Updated 5 days ago
While business closures amid the pandemic forced millions from U.S. payrolls, one enterprise grew at a record pace: the side-hustle.
New business applications jumped to record levels in 2020. Whether started by unemployed workers or those looking to turn part-time freelancing, a hobby or a passion into a bona fide business, the side-hustle has gained favor as a way to pursue financial stability.
The catchy moniker, however, belies the critical importance of treating a side-hustle just like any business. After performing a self-assessment to determine whether you’re cut out for entrepreneurship’s risk and commitment, and a market analysis to ensure consumers want what you’re selling, these tips can help protect you …
- Execute a shareholder or operating agreement. Think of this as a “pre-nup” for your business. When launching a business with a partner, no one plans for irreconcilable differences. However, if you have one or more business partners, like a relative or a friend, conflicts can arise. These agreements define roles and responsibilities, profit distribution, ownership shares, even how or to whom shares can be distributed if one partner decides to exit the business.
- Consider conflicts of interest. If your gig truly is a side-hustle, what will your current employer think, especially if your business will be in a related field? Don’t risk being fired or sued. Talk to your employer to ensure you’re not violating any non-compete agreement or the spirit of your engagement.
- Formalize your corporate structure. If you’re taking your growing business beyond the sole proprietor stage or find yourself hiring vendors or sub-contractors, consider incorporation. This can limit personal exposure, especially if you sell products, and offer salary, tax deductions and other benefits not found with sole proprietorship. Common options include an LLC, which offers both liability protection and flexibility in ownership and rights; an S-Corporation is the simplest option, especially for those providing services, as opposed to goods, and offers flexibility and tax benefits for salary, profits and dividends; and a C-Corporation, which is better suited to companies that see growth requiring capital, investors or ownership shares being created or offered.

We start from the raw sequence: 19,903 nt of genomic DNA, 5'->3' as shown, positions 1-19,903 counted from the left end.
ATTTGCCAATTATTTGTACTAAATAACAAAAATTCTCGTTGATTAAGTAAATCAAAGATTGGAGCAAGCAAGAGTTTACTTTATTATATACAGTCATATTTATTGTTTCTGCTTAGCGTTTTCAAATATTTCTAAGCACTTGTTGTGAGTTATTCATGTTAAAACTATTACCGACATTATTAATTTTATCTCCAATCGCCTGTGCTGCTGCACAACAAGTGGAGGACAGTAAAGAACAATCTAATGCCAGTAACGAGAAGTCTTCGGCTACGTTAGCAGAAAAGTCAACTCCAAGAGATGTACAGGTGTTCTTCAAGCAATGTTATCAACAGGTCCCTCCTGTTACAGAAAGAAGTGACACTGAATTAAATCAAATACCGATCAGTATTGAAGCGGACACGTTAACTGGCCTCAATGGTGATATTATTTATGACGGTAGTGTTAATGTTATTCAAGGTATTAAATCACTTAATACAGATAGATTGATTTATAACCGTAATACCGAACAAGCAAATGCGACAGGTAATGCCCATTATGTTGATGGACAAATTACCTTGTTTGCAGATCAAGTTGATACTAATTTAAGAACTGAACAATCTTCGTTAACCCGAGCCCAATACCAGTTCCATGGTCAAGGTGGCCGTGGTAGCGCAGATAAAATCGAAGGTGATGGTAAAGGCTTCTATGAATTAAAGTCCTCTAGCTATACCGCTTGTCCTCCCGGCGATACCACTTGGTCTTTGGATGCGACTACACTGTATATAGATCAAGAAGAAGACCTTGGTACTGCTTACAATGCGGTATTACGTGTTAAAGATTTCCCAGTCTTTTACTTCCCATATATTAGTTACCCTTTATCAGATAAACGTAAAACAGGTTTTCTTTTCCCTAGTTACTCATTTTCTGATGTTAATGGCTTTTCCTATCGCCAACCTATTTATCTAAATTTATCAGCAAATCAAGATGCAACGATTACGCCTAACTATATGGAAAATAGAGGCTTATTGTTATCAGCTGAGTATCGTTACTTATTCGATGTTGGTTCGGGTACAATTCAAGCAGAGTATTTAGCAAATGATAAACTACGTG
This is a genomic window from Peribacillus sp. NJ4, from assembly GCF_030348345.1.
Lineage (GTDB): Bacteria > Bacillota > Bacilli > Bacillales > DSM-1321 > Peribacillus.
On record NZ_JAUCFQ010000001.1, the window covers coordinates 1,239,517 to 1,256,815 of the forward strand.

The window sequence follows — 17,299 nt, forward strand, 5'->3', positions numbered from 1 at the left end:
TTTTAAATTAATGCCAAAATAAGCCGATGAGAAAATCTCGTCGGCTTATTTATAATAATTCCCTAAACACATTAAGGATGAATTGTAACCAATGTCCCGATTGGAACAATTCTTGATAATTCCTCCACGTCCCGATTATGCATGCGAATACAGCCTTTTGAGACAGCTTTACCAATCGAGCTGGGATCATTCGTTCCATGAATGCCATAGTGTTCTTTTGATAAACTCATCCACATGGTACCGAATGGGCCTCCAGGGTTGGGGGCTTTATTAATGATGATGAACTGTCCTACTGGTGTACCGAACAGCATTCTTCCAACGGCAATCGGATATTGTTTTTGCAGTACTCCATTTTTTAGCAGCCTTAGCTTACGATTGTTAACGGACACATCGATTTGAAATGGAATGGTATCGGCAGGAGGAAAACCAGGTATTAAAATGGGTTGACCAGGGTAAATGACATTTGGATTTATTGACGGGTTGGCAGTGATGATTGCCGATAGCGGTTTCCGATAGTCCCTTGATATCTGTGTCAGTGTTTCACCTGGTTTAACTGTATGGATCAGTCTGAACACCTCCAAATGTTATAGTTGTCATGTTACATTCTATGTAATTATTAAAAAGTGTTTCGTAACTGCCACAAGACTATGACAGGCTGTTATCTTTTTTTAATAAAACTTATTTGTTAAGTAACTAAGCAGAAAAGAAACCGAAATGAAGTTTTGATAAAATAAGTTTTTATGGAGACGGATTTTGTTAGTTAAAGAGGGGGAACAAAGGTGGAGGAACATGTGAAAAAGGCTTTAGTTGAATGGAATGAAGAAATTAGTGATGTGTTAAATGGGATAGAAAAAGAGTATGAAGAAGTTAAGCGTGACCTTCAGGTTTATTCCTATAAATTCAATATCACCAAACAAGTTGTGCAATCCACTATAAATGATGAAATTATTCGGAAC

- Not-for-profits or cause-related enterprises. Businesses that fall between providing a social benefit and seeking a profit can seek the low-profit limited liability company (L3C). This IRS designation simplifies investments in socially beneficial, for-profit ventures, allowing them to pursue a public good, while seeking a profit (and paying taxes).
- Get counsel on board. The forms and documents required by the state and IRS to incorporate can be user-friendly and self-explanatory. But legal, financial, corporate planning and other intricacies related to business formation can be confusing, and if done incorrectly, can have serious ramifications on the business and owners. Line up your attorney, accountant and business advisor early in the process.
Most of all, if it’s time to grow your gig into a bona fide business, give it the attention it deserves. No less than the CEO of a Fortune 500 company, it’s your hustle to steer to success.
Tanya L. Bower is a director at Tripp Scott and focuses her practice on corporate and entrepreneurial business and tax matters, including estate planning, asset protection and wealth preservation.
For more than 50 years, Tripp Scott has played a leadership role in issues that impact business. Learn more at TrippScott.com.